As a company with more than six decades in business, there’s a lot about Allied Oil & Supply that screams, “heritage.” As of Jan. 1 this year it began a new chapter in operations, merging with Heritage Petroleum.
“The concept of bringing these two organizations together was very simple,” said Steve Phillips, president of Allied Oil. “We’re very, very strong on the lubricant side and the diesel exhaust fluid side and they’re very strong on the diesel fuel side of things. Those synergies are going to come together to be able to provide a stronger, more sustainable organization going forward.”
The complementary product sectors position the Omaha-based operations and its Indiana-based counterpart to maximize market opportunities, Phillips said. It does so at a time when the transportation industry is running full tilt to meet the challenges of the nation’s supply chain.
“Locally I think the biggest piece is we’ll end up with fuel as an additional product line we will be selling, diesel fuel specifically,” Phillips said. “Therefore, we expect the original Allied side of the business will realize significant growth related to diesel fuel and the original Heritage geography will realize significant growth related to lubricants and lubricant services.
“A large portion of Allied’s customer base is fleet-related and that’s going to be an opportunity. There’ll be expansion of additional trucks, additional drivers and obviously additional business related to that within the current Allied structure.”
Decades of Experience
Allied Oil & Supply was founded in 1958 by Conrad Heinson, one-time salesman for Interstate Oil in Kansas City. Having learned Interstate was dropping out of the Nebraska and Iowa markets, Heinson pounced, launching Allied and servicing those markets.
Over the next 40 years, the company grew its locations as well as its product line, introducing retail tire sales, bulk oil storage tanks and a Michelin Truck Retread plant by the turn of the century. In 2003, the company branched into industrial services and in 2011 changed its name to Allied Oil & Tire.
The name changed back in 2019 with the sale of the tire division to Bauer Built Tire & Service, but growth and expansion continued practically to the start of negotiations with Heritage in mid-2021. At that time, Allied had grown to serve Arkansas, Oklahoma, Missouri, Kansas, Iowa, Nebraska, South Dakota, North Dakota and Minnesota. Heritage Petroleum, an 85-year-old, family-owned petroleum distributor based in Evansville, Indiana, serves customers in Kentucky, Indiana, Illinois and Missouri.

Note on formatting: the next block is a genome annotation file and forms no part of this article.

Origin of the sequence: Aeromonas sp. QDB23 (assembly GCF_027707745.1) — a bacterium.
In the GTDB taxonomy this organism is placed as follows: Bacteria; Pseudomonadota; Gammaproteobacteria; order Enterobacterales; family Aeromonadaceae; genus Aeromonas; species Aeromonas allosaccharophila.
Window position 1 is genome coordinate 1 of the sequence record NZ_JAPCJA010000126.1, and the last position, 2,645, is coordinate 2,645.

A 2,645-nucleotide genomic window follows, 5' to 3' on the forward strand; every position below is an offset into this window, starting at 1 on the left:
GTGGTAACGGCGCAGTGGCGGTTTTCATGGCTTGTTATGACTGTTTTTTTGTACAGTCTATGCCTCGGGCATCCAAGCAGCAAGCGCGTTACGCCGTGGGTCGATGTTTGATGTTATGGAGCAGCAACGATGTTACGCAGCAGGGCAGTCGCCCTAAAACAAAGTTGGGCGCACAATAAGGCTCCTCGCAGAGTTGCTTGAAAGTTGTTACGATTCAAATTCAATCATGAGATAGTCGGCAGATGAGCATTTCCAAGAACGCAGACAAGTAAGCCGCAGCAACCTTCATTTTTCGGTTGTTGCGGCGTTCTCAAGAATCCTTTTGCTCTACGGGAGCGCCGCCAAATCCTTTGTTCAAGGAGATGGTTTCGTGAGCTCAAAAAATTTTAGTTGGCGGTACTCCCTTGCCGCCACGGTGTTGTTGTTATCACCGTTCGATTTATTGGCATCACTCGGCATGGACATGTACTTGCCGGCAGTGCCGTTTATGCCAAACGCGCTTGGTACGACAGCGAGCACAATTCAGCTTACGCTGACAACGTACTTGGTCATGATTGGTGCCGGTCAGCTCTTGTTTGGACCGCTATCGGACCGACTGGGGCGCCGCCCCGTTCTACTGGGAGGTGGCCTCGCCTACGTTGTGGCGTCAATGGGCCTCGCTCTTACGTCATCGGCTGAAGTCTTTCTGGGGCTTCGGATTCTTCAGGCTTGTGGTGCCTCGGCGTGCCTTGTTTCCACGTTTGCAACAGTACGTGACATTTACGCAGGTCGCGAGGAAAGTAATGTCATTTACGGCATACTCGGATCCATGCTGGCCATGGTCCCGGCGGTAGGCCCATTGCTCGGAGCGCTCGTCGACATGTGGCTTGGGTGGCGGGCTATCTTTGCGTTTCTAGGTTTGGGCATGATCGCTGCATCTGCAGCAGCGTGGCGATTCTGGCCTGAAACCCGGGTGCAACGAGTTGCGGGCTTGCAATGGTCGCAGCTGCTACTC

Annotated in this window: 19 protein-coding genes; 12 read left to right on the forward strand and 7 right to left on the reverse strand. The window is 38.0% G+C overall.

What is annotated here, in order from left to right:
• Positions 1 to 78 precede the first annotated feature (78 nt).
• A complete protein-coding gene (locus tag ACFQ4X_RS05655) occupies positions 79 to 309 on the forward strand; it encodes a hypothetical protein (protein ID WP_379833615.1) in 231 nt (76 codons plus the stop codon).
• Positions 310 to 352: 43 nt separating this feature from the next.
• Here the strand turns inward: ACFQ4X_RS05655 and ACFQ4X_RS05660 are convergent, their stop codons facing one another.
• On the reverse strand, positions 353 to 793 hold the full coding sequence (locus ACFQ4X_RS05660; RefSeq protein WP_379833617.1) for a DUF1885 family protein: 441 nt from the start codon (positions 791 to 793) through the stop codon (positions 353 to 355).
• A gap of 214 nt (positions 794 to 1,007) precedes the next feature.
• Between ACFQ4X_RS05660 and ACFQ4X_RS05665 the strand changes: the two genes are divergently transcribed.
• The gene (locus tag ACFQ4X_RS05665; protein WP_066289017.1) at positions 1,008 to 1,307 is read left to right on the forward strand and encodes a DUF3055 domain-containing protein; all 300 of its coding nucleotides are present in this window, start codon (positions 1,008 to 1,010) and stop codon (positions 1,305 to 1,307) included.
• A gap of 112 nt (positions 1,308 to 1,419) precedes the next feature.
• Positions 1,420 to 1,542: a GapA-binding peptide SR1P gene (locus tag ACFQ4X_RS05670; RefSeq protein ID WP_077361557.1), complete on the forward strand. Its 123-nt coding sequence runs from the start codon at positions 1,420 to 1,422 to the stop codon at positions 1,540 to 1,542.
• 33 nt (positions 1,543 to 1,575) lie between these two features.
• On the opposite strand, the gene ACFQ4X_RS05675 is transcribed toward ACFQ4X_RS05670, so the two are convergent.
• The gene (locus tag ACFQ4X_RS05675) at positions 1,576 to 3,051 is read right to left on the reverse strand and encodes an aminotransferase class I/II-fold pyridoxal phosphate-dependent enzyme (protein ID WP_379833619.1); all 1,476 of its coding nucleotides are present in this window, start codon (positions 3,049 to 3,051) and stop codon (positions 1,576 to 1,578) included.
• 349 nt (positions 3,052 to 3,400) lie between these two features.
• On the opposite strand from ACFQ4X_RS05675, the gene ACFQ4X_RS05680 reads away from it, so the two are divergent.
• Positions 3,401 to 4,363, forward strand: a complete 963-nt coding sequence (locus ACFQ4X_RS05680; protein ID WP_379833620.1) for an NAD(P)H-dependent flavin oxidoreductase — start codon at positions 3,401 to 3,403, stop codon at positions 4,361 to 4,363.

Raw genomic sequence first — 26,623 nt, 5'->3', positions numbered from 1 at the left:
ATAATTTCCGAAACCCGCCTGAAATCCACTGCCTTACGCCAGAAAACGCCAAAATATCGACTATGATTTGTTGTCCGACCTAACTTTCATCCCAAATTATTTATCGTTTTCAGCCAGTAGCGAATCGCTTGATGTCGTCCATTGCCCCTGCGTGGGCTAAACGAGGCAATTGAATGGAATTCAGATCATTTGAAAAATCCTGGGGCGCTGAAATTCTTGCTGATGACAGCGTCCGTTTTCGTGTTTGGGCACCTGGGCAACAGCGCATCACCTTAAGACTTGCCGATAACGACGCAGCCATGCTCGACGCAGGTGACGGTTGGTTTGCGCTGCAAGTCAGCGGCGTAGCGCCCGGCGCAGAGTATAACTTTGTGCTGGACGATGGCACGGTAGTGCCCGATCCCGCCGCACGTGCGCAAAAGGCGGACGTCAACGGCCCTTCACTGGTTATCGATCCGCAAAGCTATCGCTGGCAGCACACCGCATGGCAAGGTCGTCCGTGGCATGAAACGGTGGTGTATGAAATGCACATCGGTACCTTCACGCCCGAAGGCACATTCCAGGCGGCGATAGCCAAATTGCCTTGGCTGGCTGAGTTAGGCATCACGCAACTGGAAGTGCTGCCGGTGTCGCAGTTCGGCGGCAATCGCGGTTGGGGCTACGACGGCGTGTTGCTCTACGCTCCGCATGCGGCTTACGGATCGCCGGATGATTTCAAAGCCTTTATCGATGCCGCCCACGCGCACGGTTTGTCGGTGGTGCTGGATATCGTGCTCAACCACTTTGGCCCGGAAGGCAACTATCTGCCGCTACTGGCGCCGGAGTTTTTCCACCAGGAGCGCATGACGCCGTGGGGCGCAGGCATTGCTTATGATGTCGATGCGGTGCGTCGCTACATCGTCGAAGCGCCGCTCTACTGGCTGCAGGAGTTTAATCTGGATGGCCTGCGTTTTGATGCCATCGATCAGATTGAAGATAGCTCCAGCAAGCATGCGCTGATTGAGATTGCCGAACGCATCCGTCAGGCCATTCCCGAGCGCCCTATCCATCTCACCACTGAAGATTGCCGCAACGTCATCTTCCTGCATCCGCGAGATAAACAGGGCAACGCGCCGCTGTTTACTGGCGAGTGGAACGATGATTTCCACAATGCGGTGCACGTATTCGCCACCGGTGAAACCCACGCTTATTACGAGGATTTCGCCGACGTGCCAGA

A New Era
One casualty of the merger is the Allied name. Phillips said while existing branding will remain in place as far as its private label products are concerned, the corporate moniker will be changed over to Heritage Petroleum at some point. Beyond that, the company’s desire to aggressively grow both jobs and market share post-merger remains unchanged.
“The intent is to pursue acquisitions once we get fully integrated,” said Phillips, who assumes the duties of president of operations with the new entity. “We’re setting ourselves up for that. We’ll be putting ourselves in a position to be able to acquire additional companies going forward.
“We’ll also be adding additional jobs; there’s 170 employees with Heritage and there’s 160 with Allied, and we see ourselves hiring more people through this process and into the future.”
Phillips said another advantage of the deal is leveraging the companies’ variety of brands in its combined line of lubricants, fuel and diesel exhaust fluid products. This helps insulate the newly merged company from kinks in the supply chain better than competitors with narrower product lines.
“Our vendors are definitely affected by supply chain issues and they’ve been putting all of the distributors on allocation,” he said. “One of the benefits that we have is that we have a number of different vendors across multiple brands and we’ve been able to provide product to our customers where we believe other distributors have had challenges in doing that.”
Still, the pandemic hasn’t been without its hiccups for both firms, specifically as it applies to managing remote workers. Having come through that, Phillips said the new company is ready for whatever the market holds next.
“We’ve had remote working prior to COVID and we have it today,” he said. “My safety director is in Wichita, Kansas; I’ve got a VP of operations in Kansas City and another VP of operations in Sioux Falls. My vice president of sales has always been in Kansas City. My controller’s here in Omaha. We’ve always been somewhat spread out, if you will.
“During COVID, we’ve extended that beyond those few workers and we’ve confirmed that people can get their work done and do what they need to do in order to make things happen.
We’re pleased and impressed by our folks who make sure that they take care of our customers and accomplish their tasks.”